This text was adapted by The Saylor Foundation under a Creative Commons Attribution-NonCommercial-ShareAlike 0 License without attribution as requested by the work’s original creator or licensee. Preface



Download 4.42 Mb.
Page133/137
Date31.05.2016
Size4.42 Mb.
1   ...   129   130   131   132   133   134   135   136   137

Helping American Veterans


After World War II, the GI Bill helped millions of veterans to go to college and otherwise readjust to civilian life. But many observers say that the United States has neglected the veterans of later wars. Although education benefits and many other services for veterans exist, the nation needs to do much more to help veterans, these observers say (Baker, 2012; Shusman, 2012). [39]

The high unemployment rate of the Iraq and Afghanistan veterans has made this need even more urgent. As one business writer put it, “Collectively, it is our patriotic responsibility to help our nation’s servicemen and women thrive in today’s economy” (Gerber, 2012). [40] Advocates for veterans with severe physical or cognitive problems also urge the government to greatly expand its very small program of monthly cash payments to these veterans’ families to help replace their lost incomes (Einhorn, 2011). [41]

As this brief discussion suggests, US veterans have many unmet needs. Our nation’s failure to meet their needs is shameful.

Other Impacts of War


When we think of the impact of war, the consequences for civilians and veterans as just discussed come most readily to mind. But not all civilians are affected equally. One of the many sad truisms of war is that its impact on a society is greatest when the war takes place within the society’s boundaries. For example, the Iraq war that began in 2003 involved two countries more than any others, the United States and Iraq. Because it took place in Iraq, many more Iraqis than Americans died or were wounded, and the war certainly affected Iraqi society—its infrastructure, economy, natural resources, and so forth—far more than it affected American society. Most Americans continued to live their normal lives, whereas most Iraqis had to struggle to survive the many ravages of war.

War also has impact beyond the consequences for civilians and veterans. As historians and political scientists have often described, wars have a significant economic and political impact. Many examples of this impact exist, but one well-known example involves the defeat of Germany in World War I, which led to a worsening economy during the next decade that in turn helped fuel the rise of Hitler.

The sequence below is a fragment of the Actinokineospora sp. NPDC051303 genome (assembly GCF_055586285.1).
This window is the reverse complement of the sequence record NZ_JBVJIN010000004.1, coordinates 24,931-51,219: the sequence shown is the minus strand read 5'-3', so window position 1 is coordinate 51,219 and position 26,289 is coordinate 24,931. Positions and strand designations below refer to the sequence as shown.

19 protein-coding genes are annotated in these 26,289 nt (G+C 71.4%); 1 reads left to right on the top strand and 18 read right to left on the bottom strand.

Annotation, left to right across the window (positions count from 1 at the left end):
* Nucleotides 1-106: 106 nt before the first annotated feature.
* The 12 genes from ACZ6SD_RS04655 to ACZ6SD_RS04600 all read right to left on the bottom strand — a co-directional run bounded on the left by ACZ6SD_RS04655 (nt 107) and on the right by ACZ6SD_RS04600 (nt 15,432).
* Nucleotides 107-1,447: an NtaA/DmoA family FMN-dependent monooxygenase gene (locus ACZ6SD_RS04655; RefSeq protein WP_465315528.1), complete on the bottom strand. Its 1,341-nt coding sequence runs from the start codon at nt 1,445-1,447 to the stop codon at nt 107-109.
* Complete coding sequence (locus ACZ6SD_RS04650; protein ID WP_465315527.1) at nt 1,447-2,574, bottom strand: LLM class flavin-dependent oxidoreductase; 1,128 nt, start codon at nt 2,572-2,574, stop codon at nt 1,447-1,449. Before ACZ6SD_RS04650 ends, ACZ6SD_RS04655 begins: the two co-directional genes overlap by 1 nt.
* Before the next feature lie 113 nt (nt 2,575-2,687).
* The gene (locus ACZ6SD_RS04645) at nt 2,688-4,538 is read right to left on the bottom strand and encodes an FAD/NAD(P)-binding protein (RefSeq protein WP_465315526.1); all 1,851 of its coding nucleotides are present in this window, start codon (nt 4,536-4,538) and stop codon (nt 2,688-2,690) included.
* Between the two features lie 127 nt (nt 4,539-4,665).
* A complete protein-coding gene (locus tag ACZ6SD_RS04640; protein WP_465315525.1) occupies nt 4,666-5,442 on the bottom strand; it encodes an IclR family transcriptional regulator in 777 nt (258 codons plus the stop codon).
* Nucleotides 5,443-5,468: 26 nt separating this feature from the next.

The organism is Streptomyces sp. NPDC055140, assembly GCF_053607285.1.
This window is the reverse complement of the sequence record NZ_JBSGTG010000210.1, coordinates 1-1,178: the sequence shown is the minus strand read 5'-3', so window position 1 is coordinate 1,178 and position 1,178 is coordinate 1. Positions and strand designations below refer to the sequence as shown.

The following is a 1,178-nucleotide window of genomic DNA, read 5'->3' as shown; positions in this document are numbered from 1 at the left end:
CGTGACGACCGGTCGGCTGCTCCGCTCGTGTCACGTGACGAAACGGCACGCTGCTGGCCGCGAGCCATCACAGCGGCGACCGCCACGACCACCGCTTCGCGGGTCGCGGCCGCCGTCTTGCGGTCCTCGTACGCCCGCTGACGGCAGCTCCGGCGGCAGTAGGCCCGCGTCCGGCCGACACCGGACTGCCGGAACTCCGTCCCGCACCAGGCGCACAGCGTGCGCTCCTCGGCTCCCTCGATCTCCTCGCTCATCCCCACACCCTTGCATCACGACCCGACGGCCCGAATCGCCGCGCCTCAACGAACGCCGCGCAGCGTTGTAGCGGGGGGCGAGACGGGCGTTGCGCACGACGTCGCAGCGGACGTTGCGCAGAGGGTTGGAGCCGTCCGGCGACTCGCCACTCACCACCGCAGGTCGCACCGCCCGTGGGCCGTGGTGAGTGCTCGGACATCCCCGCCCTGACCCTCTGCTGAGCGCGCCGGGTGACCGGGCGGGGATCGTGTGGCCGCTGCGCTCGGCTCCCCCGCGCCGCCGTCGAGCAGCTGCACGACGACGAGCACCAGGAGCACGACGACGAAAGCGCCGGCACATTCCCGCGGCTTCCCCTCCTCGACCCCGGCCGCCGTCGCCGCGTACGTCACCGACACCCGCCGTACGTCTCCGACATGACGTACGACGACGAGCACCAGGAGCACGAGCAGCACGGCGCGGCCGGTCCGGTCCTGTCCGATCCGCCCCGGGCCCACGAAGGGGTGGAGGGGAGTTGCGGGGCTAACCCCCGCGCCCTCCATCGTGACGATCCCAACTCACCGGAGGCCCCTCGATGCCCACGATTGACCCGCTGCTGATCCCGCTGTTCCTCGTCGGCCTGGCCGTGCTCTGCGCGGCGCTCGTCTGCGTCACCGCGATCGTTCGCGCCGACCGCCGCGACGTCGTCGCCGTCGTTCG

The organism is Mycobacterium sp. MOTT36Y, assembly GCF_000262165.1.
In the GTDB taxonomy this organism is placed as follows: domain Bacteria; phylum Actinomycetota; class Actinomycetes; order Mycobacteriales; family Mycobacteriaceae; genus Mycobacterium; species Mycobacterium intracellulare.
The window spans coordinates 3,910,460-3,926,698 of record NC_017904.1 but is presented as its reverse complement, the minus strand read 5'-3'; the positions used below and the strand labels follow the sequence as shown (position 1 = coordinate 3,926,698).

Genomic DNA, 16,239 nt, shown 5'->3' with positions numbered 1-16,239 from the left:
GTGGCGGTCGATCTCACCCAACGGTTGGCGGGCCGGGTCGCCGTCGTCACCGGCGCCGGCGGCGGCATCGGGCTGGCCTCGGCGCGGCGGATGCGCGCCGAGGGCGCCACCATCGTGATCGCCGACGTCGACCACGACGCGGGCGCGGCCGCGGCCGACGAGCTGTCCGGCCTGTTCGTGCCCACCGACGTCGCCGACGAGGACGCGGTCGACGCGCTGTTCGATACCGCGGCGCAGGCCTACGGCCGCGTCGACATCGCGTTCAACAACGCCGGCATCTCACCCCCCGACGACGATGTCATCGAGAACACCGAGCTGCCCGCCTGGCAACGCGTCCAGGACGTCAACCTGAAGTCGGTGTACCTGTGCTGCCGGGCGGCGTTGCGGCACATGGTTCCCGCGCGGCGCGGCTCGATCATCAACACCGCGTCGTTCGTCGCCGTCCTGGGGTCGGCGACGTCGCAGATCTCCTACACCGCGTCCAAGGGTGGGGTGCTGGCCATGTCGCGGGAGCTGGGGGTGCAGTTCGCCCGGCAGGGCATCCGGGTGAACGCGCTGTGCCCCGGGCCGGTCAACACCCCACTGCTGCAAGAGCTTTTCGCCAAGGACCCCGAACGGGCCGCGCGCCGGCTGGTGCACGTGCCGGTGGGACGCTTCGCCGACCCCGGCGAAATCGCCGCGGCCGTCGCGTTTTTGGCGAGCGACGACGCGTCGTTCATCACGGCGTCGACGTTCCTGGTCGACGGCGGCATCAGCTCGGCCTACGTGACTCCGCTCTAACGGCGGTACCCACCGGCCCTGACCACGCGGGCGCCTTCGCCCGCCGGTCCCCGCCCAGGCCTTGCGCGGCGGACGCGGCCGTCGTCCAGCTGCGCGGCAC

War can also change a nation’s political structure in obvious ways, as when the winning nation forces a new political system and leadership on the losing nation. Other political and economic changes brought by war are less obvious. World War I again provides an interesting example of such changes. Before the war, violent labor strikes were common in Britain and other European nations. When the war began, a sort of truce developed between management and labor, as workers wanted to appear patriotic by supporting the war effort and hoped that they would win important labor rights for doing so. Although the truce later dissolved and labor-management conflict resumed, labor eventually won some limited rights thanks partly to its support for the war. As a historian summarized this connection, “By the end of the war, labor’s wartime mobilization and participation had increased its relative power within European societies. As a result, and despite the fact that endeavors to reward labor for its wartime cooperation were, in general, provisional, partial, and half-hearted, it was nonetheless the case that labor achieved some real gains” (Halperin, 2004, p. 155). [42]

Other types of less obvious social changes have also resulted from various wars. For example, the deaths of so many soldiers during the American Civil War left many wives and mothers without their family’s major breadwinner. Their poverty forced many of these women to turn to prostitution to earn an income, resulting in a rise in prostitution after the war (Rafter, 1990). [43] Some eighty years later, the involvement of African Americans in the US armed forces during World War II helped begin the racial desegregation of the military. This change is widely credited with helping spur the hopes of southern African Americans that racial desegregation would someday occur in their hometowns (McKeeby, 2008). [44]